Is it possible to cache subversion at all? May be any commercial solution?

Any help would by highly appreciated.

  • Please clarify the problem you are trying to solve. Do you have a performance problem? If so, how bad? Or do you want to cache for offline use? May 28, 2013 at 9:15
  • I would also point out that the Apache Subversion module works on top of DAV. DAV authenticates and authorizes every single request, i.e., every file being retrieved during svn checkout. If you use htpasswd-based authentication, it works fast enough. If you use mod_authnz_ldap, that's also OK, since it caches authentication results. However, if your authentication works through some other module, such as PAM, and you aren't using the authentication caching mechanism introduced in Apache 2.4, then the performance hit is brutal. May 28, 2013 at 9:22
  • -1 for a lack of initial research, but have a look at Write-Through proxying. Supported since 1.5 (See: svnbook.red-bean.com ) May 28, 2013 at 9:35
  • 1
    @SmallClanger Obviousness to you is a poor reason for down-voting. May 28, 2013 at 9:50
  • @200_success This wasn't anything to do with obviousness. The FAQ states: "Your questions should be reasonably scoped. If you can imagine an entire book that answers your question, you’re asking too much."; and there's a good chapter of the SVN book on proxying. Fair enough, it's not the easiest thing to set up and we'd have welcomed questions on implementation specifics, but there's a reasonable expectation that questioners have done their own research, hence the downvote. May 28, 2013 at 15:50

4 Answers 4


The context of your question is unclear, but I would suggest using git-svn instead of Subversion. The git-svn bridge gives you an interface and user experience like Git, while retaining Subversion as the official repository. Basically, you start by running git svn clone URL, which creates a local Git repository that contains the entire repository history, with some Subversion metadata so that you can resynchronize later. The Subversion repository is treated by Git as a special kind of remote repository. Git-svn has multiple advantages over the usual Subversion workflow:

  • Git is simply a more powerful tool than Subversion.
  • Operations that Subversion would normally query the server for, such as svn log, happen locally. git log is much faster than svn log. (If you want the output to look like svn log, then run git svn log instead.)
  • You have the option to make local Git branches, commit to them, rewrite history in them, etc., before pushing them into the remote Subversion repository.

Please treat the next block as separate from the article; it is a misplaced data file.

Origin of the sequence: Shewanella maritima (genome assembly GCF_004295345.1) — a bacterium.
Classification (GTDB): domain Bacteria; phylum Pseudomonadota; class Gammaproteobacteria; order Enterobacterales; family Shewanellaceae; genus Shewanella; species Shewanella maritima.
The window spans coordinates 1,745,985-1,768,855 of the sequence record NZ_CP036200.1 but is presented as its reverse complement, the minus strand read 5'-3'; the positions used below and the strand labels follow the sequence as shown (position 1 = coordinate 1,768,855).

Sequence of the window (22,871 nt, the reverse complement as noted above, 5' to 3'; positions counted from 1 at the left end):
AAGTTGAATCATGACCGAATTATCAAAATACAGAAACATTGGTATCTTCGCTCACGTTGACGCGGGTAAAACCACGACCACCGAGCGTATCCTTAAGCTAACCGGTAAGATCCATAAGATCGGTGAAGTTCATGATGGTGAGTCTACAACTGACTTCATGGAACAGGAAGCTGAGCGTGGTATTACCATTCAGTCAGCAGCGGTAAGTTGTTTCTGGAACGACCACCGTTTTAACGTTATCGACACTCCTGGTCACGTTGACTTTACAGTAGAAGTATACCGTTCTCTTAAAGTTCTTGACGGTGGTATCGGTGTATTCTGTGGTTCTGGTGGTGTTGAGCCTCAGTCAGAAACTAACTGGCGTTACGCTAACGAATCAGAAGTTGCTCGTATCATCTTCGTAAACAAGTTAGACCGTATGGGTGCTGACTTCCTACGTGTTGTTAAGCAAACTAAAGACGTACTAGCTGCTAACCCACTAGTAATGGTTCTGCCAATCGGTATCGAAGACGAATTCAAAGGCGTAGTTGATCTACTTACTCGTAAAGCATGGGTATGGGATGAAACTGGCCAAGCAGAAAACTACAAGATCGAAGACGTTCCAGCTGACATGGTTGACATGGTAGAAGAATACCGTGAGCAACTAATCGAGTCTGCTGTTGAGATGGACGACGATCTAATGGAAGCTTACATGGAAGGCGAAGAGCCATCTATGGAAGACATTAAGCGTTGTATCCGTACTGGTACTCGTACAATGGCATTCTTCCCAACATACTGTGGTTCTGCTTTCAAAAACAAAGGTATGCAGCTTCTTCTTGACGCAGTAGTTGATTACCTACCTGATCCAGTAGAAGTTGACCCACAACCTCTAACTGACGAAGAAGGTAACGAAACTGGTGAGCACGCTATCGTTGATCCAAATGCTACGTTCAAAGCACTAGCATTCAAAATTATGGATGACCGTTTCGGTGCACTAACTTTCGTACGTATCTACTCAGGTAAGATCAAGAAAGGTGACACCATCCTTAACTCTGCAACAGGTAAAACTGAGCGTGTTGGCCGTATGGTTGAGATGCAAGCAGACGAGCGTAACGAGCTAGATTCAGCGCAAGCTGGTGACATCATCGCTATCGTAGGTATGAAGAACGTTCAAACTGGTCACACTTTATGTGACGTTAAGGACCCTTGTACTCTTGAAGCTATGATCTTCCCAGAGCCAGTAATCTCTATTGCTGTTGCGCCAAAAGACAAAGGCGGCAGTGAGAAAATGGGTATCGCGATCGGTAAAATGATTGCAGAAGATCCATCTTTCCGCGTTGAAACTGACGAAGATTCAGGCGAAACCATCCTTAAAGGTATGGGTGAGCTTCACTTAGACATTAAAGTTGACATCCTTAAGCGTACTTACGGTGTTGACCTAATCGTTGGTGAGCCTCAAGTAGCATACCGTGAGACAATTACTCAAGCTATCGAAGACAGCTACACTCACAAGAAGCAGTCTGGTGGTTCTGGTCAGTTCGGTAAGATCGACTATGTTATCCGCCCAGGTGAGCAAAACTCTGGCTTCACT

• Road warriors can work offline except when syncing.

The main caveats are:

  • Git is more difficult to learn than Subversion.
  • The multiple steps to commit (git commit -a followed by git svn dcommit) can be confusing to some users.
  • Some Subversion concepts are not well supported. For example, Git does not handle keyword expansion well.
  • Subversion lets you check out portions of a repository, whereas Git operations always work on the entire repository. If your Subversion repository has per-directory access control, then git-svn won't work well.
  • I have a slow (actually very slow) ISP uplinks. 10 and 20 Mbps. At the same time project in svn are very "heavy" ~500-800 Mbyte. We can't use git at all.
    – ALex_hha
    May 28, 2013 at 9:31
  • If the size of your repository dwarfs the transfer rate of your connection, will caching really solve your problem? Subversion is inefficient in two ways: many operations require server connectivity, and branching is accomplished by file duplication. Consider ditching Subversion in favor of a distributed VCS such as Git, which avoids both performance problems. Alternatively, consider moving to a Subversion hosting service. May 28, 2013 at 10:00
  • Yes, I think caching is solving my problem. Because in our repositories there are a lot of big zip/psd files and moving to hosting service doesn't solve issue at all. And that's why we can't move to git
    – ALex_hha
    May 28, 2013 at 12:52
  • This answer is not an answer to the question posed. Feb 2, 2017 at 16:16
  • @reinierpost In case it isn't clear, my answer is "no, I don't think you can cache Subversion, because that's not how the protocol works, but you can use Git to achieve your goal." Feb 2, 2017 at 17:00

I have found interesting info http://www-01.ibm.com/support/docview.wss?uid=swg21217781

Supported methods:

WebDAV methods (defined in RFC 2518):

Does anyone tried run subversion via ibm proxy server?


A very general commercial solution is a product offering from Riverbed Technology. To my understanding, it's deployed at the data center and at remote site offices and watches all network traffic, on which it calculates checksums at a block-by-block (?) level.

In the data-center-outbound case (e.g., a central Subversion server), when it sees outbound traffic that matches a previous checksum, it sends just the checksum over the WAN, which the remote office's device looks up, decompresses, and transmits the corresponding data block on its LAN. I've heard of this used in multiple companies to improve site office network speeds.


You can try to use a HTTP Cache like Squid to cache the HTTP requests.

  • 1
    As far as I know, squid doesn't support caching of svn (dav). Actually it doesn't understand REPORT MERGE MKACTIVITY CHECKOUT and so on.
    – ALex_hha
    May 28, 2013 at 9:32

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